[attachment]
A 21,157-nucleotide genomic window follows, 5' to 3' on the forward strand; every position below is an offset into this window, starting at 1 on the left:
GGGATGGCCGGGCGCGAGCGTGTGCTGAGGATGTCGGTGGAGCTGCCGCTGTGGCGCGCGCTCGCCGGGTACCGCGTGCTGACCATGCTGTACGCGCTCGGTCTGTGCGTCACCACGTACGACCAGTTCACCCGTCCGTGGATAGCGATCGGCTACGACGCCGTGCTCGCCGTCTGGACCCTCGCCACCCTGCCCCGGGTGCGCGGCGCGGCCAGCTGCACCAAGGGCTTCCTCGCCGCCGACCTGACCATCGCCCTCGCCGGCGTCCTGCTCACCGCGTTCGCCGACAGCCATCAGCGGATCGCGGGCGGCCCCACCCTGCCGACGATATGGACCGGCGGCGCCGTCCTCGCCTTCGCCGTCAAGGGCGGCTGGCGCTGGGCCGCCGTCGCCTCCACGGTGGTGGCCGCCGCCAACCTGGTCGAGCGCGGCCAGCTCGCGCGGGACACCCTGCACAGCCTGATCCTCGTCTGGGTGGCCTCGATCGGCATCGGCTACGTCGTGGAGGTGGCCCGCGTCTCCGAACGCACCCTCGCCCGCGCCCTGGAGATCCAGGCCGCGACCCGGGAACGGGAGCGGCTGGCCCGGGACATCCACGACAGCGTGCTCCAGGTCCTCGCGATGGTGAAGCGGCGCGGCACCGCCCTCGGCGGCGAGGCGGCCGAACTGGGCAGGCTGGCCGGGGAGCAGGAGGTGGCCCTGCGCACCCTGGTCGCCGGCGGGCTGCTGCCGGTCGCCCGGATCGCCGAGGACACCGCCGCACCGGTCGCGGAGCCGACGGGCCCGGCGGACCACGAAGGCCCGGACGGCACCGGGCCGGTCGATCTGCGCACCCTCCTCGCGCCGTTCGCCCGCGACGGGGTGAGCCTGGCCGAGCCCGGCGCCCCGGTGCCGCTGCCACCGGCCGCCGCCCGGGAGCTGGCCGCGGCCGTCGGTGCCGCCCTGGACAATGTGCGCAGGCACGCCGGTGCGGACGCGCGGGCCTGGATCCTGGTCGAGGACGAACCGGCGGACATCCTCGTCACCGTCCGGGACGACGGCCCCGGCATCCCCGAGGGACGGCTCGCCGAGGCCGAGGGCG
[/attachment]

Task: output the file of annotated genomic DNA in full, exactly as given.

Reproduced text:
A 21,157-nucleotide genomic window follows, 5' to 3' on the forward strand; every position below is an offset into this window, starting at 1 on the left:
GGGATGGCCGGGCGCGAGCGTGTGCTGAGGATGTCGGTGGAGCTGCCGCTGTGGCGCGCGCTCGCCGGGTACCGCGTGCTGACCATGCTGTACGCGCTCGGTCTGTGCGTCACCACGTACGACCAGTTCACCCGTCCGTGGATAGCGATCGGCTACGACGCCGTGCTCGCCGTCTGGACCCTCGCCACCCTGCCCCGGGTGCGCGGCGCGGCCAGCTGCACCAAGGGCTTCCTCGCCGCCGACCTGACCATCGCCCTCGCCGGCGTCCTGCTCACCGCGTTCGCCGACAGCCATCAGCGGATCGCGGGCGGCCCCACCCTGCCGACGATATGGACCGGCGGCGCCGTCCTCGCCTTCGCCGTCAAGGGCGGCTGGCGCTGGGCCGCCGTCGCCTCCACGGTGGTGGCCGCCGCCAACCTGGTCGAGCGCGGCCAGCTCGCGCGGGACACCCTGCACAGCCTGATCCTCGTCTGGGTGGCCTCGATCGGCATCGGCTACGTCGTGGAGGTGGCCCGCGTCTCCGAACGCACCCTCGCCCGCGCCCTGGAGATCCAGGCCGCGACCCGGGAACGGGAGCGGCTGGCCCGGGACATCCACGACAGCGTGCTCCAGGTCCTCGCGATGGTGAAGCGGCGCGGCACCGCCCTCGGCGGCGAGGCGGCCGAACTGGGCAGGCTGGCCGGGGAGCAGGAGGTGGCCCTGCGCACCCTGGTCGCCGGCGGGCTGCTGCCGGTCGCCCGGATCGCCGAGGACACCGCCGCACCGGTCGCGGAGCCGACGGGCCCGGCGGACCACGAAGGCCCGGACGGCACCGGGCCGGTCGATCTGCGCACCCTCCTCGCGCCGTTCGCCCGCGACGGGGTGAGCCTGGCCGAGCCCGGCGCCCCGGTGCCGCTGCCACCGGCCGCCGCCCGGGAGCTGGCCGCGGCCGTCGGTGCCGCCCTGGACAATGTGCGCAGGCACGCCGGTGCGGACGCGCGGGCCTGGATCCTGGTCGAGGACGAACCGGCGGACATCCTCGTCACCGTCCGGGACGACGGCCCCGGCATCCCCGAGGGACGGCTCGCCGAGGCCGAGGGCG